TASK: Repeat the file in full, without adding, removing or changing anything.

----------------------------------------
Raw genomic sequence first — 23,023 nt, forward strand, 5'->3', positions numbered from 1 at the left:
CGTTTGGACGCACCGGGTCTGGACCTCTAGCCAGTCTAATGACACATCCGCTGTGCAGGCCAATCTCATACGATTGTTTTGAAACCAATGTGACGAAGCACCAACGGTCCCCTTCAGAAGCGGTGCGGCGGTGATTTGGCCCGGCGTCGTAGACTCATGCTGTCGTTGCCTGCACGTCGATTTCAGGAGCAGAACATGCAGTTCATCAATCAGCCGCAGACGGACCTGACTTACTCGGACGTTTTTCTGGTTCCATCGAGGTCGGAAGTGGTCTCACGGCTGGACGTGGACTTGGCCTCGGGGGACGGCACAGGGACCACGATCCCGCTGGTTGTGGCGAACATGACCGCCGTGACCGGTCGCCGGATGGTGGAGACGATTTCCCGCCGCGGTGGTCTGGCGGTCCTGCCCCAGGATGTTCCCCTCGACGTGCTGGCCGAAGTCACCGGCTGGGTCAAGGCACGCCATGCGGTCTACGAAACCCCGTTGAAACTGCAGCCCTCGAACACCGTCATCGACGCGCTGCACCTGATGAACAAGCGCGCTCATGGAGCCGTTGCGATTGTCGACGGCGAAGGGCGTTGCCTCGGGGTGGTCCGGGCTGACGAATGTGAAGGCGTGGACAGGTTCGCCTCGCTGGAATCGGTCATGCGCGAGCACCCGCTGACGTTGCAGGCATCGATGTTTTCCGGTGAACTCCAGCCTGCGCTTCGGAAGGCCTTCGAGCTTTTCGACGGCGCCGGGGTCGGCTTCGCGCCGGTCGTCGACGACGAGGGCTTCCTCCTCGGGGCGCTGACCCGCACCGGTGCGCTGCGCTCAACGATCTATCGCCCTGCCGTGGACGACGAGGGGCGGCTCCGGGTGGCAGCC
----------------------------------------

Raw genomic sequence first — 23,023 nt, forward strand, 5'->3', positions numbered from 1 at the left:
CGTTTGGACGCACCGGGTCTGGACCTCTAGCCAGTCTAATGACACATCCGCTGTGCAGGCCAATCTCATACGATTGTTTTGAAACCAATGTGACGAAGCACCAACGGTCCCCTTCAGAAGCGGTGCGGCGGTGATTTGGCCCGGCGTCGTAGACTCATGCTGTCGTTGCCTGCACGTCGATTTCAGGAGCAGAACATGCAGTTCATCAATCAGCCGCAGACGGACCTGACTTACTCGGACGTTTTTCTGGTTCCATCGAGGTCGGAAGTGGTCTCACGGCTGGACGTGGACTTGGCCTCGGGGGACGGCACAGGGACCACGATCCCGCTGGTTGTGGCGAACATGACCGCCGTGACCGGTCGCCGGATGGTGGAGACGATTTCCCGCCGCGGTGGTCTGGCGGTCCTGCCCCAGGATGTTCCCCTCGACGTGCTGGCCGAAGTCACCGGCTGGGTCAAGGCACGCCATGCGGTCTACGAAACCCCGTTGAAACTGCAGCCCTCGAACACCGTCATCGACGCGCTGCACCTGATGAACAAGCGCGCTCATGGAGCCGTTGCGATTGTCGACGGCGAAGGGCGTTGCCTCGGGGTGGTCCGGGCTGACGAATGTGAAGGCGTGGACAGGTTCGCCTCGCTGGAATCGGTCATGCGCGAGCACCCGCTGACGTTGCAGGCATCGATGTTTTCCGGTGAACTCCAGCCTGCGCTTCGGAAGGCCTTCGAGCTTTTCGACGGCGCCGGGGTCGGCTTCGCGCCGGTCGTCGACGACGAGGGCTTCCTCCTCGGGGCGCTGACCCGCACCGGTGCGCTGCGCTCAACGATCTATCGCCCTGCCGTGGACGACGAGGGGCGGCTCCGGGTGGCAGCC